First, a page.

However, not all traditional rabbinical authorities viewed Jesus in negative terms. Maimonides wrote that Jesus helped to "pave the way" for the future true Messiah, by introducing the basic concepts of Judaism to Gentiles. Rabbi Jacob Emden considered Jesus a righteous man, who brought to light of faith and morality to the world, but not a Messiah.

Prophecy and Jesus

According to the Torah (Deuteronomy 13:1-5 and 18:18-22), the criteria for a person to be considered a prophet or speak for God in Judaism are that they must follow the God of Israel (and no other god), they must not describe God differently than He is known to be from Scripture, they must not advocate change to God's word or state that God has changed His mind and wishes things that contradict His already-stated eternal word, and the things they do speak of must come to pass.[25]

Additionally, there are two types of "false prophet" recognized in the Hebrew Bible (Tanakh): the one who claims to be a prophet in the name of idolatry, and the one who claims to be a prophet in the name of the God of Israel, but declares that any word or commandment (mitzvah) which God has said no longer applies, or makes false statements in the name of God.[26] As Judaism believes that God's word is true eternally, one who claims to speak in God's name but diverges in any way from what God Himself has said, logically cannot be inspired by Divine authority. Deuteronomy 13:1 states simply, "Be careful to observe only that which I enjoin upon you; neither add to it nor take away from it."[27][28][29]

Even if someone who appears to be a prophet can perform supernatural acts or signs, no prophet or dreamer can contradict the laws already stated in the Bible.[30][31] For two thousand years, Jews rejected the claim that Jesus fulfilled the messianic prophecies of the Hebrew Bible, as well as the dogmatic claims about him made by the church fathers - that he was born of a virgin, the son of God, part of a divine Trinity, and was resurrected after his death. ... For two thousand years, a central wish of Christianity was to be the object of desire by Jews, whose conversion would demonstrate their acceptance that Jesus has fulfilled their own biblical prophecies."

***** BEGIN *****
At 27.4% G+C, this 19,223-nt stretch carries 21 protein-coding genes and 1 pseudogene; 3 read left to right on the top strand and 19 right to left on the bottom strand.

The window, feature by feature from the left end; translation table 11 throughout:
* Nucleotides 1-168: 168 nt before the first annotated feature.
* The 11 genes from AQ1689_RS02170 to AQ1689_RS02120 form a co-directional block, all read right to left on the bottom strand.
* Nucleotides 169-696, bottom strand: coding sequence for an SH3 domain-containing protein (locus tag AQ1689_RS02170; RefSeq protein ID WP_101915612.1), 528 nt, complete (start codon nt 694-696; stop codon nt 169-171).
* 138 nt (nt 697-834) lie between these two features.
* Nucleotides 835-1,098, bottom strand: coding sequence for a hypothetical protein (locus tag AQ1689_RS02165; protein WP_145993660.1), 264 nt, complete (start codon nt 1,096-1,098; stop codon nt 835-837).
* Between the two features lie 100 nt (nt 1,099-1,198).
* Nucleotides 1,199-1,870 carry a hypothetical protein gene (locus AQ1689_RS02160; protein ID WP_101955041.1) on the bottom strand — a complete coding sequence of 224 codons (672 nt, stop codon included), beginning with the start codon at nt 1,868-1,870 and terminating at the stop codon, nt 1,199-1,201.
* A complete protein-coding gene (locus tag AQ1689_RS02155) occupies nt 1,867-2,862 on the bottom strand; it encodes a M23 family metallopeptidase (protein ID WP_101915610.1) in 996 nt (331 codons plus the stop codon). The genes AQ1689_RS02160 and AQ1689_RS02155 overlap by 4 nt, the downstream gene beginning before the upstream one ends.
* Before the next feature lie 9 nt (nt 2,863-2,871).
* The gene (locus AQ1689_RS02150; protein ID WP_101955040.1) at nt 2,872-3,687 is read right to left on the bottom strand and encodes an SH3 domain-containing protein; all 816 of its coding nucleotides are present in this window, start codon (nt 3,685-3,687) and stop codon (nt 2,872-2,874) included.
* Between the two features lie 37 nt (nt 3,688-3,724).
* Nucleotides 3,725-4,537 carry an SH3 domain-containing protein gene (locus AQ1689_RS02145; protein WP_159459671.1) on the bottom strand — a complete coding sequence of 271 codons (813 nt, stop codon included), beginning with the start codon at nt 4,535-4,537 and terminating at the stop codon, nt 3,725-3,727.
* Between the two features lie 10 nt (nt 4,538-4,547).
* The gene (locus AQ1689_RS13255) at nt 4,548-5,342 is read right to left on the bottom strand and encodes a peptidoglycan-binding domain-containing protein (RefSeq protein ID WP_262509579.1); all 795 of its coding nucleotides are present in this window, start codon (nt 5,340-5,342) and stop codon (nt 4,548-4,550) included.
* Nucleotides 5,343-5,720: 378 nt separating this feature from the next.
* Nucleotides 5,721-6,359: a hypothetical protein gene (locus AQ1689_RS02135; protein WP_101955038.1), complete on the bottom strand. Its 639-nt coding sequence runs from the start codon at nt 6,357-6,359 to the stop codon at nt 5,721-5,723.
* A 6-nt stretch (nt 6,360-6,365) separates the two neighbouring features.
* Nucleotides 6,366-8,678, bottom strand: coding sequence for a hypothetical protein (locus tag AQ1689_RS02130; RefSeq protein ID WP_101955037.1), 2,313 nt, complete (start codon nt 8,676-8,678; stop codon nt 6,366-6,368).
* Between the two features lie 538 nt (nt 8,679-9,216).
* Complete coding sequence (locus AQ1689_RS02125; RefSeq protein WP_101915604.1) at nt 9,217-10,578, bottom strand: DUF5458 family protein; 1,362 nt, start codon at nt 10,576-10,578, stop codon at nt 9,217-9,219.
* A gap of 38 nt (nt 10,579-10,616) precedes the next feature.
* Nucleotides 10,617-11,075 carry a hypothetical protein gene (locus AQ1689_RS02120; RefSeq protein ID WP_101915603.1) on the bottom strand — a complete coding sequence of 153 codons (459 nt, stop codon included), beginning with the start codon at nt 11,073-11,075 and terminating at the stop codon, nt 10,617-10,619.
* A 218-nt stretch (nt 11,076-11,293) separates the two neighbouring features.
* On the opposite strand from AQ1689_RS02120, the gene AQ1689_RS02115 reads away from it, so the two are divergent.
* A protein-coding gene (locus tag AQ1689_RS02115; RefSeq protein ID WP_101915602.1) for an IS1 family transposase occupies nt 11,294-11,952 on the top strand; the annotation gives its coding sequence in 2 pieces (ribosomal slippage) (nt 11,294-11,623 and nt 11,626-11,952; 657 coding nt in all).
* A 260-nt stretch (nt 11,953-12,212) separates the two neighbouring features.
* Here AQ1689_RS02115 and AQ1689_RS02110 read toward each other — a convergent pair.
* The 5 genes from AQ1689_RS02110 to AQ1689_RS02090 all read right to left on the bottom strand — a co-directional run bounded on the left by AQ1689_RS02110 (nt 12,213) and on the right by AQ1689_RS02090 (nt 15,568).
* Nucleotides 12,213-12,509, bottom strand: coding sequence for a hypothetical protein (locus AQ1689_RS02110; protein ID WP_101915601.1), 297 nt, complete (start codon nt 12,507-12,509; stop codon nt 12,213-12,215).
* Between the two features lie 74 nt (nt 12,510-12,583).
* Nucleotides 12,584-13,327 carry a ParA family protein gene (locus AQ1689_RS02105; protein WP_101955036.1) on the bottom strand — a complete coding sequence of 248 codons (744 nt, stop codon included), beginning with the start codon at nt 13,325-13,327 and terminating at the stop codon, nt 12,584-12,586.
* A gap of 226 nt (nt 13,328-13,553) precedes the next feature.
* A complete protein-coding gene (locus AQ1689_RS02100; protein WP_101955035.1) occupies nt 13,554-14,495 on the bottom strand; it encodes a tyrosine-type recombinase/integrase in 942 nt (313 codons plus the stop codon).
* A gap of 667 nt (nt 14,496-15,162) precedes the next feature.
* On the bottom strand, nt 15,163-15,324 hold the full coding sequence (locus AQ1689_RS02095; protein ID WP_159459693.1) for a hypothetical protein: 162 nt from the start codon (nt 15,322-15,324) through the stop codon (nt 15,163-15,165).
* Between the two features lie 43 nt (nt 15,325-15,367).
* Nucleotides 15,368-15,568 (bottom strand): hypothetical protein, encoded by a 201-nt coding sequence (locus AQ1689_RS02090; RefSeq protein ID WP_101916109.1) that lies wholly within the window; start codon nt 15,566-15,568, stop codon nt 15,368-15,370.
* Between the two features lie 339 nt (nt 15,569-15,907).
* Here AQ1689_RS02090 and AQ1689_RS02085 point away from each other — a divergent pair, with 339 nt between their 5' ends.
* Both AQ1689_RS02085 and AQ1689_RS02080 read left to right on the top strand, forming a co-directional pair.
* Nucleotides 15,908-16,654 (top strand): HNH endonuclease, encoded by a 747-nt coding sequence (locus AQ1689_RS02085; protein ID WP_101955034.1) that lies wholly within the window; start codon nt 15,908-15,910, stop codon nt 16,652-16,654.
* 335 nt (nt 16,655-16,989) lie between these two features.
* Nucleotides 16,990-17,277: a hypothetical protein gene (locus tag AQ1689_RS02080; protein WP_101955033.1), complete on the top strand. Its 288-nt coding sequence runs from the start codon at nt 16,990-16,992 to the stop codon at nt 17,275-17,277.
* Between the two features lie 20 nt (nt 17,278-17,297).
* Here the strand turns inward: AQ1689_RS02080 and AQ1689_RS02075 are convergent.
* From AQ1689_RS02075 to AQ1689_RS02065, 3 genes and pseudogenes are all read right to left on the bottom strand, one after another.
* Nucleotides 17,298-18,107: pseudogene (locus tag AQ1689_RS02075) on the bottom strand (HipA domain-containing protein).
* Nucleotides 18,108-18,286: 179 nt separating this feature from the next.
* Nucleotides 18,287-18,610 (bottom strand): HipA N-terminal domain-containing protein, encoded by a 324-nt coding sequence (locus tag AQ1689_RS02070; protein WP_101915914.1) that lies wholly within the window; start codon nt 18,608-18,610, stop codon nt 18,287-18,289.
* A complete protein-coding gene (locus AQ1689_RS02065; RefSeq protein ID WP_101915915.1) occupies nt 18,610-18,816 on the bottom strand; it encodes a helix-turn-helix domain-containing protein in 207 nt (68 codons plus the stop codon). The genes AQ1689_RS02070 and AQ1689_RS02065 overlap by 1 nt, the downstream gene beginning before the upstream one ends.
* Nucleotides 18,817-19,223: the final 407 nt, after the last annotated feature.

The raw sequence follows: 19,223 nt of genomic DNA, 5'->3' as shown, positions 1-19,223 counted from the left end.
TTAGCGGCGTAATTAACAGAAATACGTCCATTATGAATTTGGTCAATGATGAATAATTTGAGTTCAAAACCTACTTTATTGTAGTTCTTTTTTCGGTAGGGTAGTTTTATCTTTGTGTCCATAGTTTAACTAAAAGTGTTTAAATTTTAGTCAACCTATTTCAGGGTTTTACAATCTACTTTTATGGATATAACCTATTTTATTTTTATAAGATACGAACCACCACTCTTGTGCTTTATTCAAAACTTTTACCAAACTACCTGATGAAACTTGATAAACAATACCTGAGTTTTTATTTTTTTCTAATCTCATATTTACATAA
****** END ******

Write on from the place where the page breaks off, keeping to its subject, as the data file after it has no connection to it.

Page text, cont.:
Thus, any divergence from the tenets of Biblical Judaism espoused by Jesus would disqualify him from being considered a prophet in Judaism. This was the view adopted by Jesus' contemporaries, as according to rabbinical tradition as stated in the Talmud (Sotah 48b) "when Malachi died the Prophecy departed from Israel." As Malachi lived centuries before Jesus it is clear that the rabbis of Talmudic times did not view Jesus as a divinely-inspired prophet.

Jesus and salvation

Judaism does not believe that salvation or repentance from sin can be achieved through sacrifice on another's behalf, ("The fathers shall not be put to death for the children, neither shall the children be put to death for the fathers; every man shall be put to death for his own sin.")[32] and is instead focused on the requirements of personal repentance.[33]

In addition, Judaism focuses on understanding how one may live a sacred life according to God's will in this world, rather than the hope of or methods for finding spiritual salvation in a future one. Judaism views Jews' divine obligation to be living as a "holy people" in full accordance with Divine will, as a "light unto the nations," and Judaism does not purport to offer the exclusive path to salvation or "the one path to God." Accordingly, the implications of the Christian conception of Jesus massively diverge from the Jewish worldview.

Jesus' life

Woodcut of the Crucifixion from an edition of William Whiston's translation of Flavius Josephus

While there is no particular view of Jesus mandated by Judaism, some Rabbis have speculated about his life. Maimonides in his Epistle to Yemen writes that Jesus was a heretic who sought to annul the Torah. American rabbi and author Milton Steinberg (1903 – 1949) wrote that Jews saw the historical Jesus as a noble and loving Jewish teacher."[34] Rabbi Shmuley Boteach (b. 1966) sees reason to believe that Jesus was a rabbi based on some of the statements in the Christian scriptures.[35]

Authoritative texts of Judaism that mention Jesus

The Talmud and "Yeshu"

The name Yeshu (alt: Jeshu, Yeishu, Heb: יש"ו) appears in various works of classical Jewish rabbinic literature including the Babylonian Talmud (redacted roughly before 600 CE) and the classical midrash literature written between 250 CE and 700 CE. Scholars have debated the meaning of the name, which has been used as an acronym for the Hebrew expression ימח שמו וזכרו (yemach shemo vezichro – "May his name and memory be obliterated"). The word is similar to, and may be a wordplay on, Yeshua, believed by many to be the original Aramaic or Hebrew name of Jesus. Due to this fact, along with the occurrence in several manuscripts of the Babylonian Talmud of the appellation Ha-Notzri, which has been variously understood as a person from Nazareth or a person belonging to a group called Notzrim (Guardians, or watchmen) and some similarities between the stories of the two figures, some or many of the references to Yeshu have been traditionally understood to refer to the Jesus of Christianity. Conversely, others have criticized this view,[36] citing discrepancies between events mentioned in association with Yeshu and the time of Jesus' life,[37] and differences between accounts of the deaths of Yeshu and Jesus.[38]